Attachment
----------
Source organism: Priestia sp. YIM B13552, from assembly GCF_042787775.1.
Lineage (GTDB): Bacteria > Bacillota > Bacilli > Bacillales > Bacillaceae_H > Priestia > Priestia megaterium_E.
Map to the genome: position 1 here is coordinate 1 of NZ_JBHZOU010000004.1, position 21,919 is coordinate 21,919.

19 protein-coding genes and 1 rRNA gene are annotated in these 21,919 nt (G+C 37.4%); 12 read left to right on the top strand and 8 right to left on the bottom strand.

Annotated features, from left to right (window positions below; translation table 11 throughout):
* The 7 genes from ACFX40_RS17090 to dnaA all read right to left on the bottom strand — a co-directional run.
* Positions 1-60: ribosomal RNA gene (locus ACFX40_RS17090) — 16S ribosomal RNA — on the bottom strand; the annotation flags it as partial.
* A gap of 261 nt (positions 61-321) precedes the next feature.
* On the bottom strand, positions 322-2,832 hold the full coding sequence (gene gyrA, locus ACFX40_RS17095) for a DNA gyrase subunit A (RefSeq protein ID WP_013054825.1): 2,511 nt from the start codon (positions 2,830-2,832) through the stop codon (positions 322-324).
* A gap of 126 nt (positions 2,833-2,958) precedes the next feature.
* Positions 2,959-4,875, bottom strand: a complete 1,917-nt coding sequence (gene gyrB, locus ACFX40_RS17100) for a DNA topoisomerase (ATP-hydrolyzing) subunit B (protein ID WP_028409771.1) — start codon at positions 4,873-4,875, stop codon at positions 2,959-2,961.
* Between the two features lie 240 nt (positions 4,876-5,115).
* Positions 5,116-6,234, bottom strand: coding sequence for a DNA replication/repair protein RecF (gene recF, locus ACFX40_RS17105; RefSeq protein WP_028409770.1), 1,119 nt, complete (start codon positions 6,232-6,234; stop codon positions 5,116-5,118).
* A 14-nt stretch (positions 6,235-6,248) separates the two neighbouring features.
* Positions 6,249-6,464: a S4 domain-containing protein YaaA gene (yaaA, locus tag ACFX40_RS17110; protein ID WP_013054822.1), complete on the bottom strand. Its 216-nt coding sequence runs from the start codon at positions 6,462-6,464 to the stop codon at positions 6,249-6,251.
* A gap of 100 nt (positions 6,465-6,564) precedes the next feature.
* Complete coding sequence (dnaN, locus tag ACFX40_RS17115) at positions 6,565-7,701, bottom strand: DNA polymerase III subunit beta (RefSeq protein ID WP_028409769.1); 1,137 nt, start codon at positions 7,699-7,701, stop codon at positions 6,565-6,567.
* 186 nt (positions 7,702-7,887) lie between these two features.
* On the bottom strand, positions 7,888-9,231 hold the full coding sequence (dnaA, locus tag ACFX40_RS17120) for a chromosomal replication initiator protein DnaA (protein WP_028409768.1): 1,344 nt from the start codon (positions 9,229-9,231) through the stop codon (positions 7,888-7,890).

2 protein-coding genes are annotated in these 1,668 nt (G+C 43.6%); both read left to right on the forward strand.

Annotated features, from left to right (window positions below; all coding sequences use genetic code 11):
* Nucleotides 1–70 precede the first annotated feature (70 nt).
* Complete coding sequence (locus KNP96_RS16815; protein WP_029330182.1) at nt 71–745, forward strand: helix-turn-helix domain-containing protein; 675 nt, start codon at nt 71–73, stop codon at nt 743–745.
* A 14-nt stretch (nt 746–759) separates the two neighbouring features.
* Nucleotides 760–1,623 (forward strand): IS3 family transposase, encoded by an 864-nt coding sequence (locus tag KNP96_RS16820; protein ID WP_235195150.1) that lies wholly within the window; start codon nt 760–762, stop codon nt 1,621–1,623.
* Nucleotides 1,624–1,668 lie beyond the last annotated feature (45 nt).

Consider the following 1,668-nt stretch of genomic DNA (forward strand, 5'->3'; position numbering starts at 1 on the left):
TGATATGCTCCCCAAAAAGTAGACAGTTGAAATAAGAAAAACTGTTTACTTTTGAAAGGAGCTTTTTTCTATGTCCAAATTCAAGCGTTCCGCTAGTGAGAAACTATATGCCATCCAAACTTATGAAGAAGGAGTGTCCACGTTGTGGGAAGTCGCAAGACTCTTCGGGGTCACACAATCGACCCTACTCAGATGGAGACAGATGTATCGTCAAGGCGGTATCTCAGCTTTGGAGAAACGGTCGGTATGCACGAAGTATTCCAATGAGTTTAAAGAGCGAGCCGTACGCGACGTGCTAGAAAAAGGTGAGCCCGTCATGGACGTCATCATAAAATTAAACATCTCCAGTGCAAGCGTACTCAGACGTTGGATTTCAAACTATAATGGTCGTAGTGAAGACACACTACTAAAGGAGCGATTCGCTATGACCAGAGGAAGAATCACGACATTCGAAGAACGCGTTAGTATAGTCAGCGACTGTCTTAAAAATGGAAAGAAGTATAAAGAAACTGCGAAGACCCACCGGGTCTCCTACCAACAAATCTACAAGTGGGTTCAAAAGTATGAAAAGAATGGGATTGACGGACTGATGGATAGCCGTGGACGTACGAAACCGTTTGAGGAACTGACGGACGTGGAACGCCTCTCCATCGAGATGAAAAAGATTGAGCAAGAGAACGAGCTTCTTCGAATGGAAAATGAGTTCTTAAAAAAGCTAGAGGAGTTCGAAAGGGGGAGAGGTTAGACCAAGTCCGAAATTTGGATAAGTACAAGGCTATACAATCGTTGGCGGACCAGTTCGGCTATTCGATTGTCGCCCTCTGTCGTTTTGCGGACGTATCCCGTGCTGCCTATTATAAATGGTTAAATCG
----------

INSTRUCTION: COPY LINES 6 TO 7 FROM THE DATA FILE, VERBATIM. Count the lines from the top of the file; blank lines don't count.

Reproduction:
* The 7 genes from ACFX40_RS17090 to dnaA all read right to left on the bottom strand — a co-directional run.
* Positions 1-60: ribosomal RNA gene (locus ACFX40_RS17090) — 16S ribosomal RNA — on the bottom strand; the annotation flags it as partial.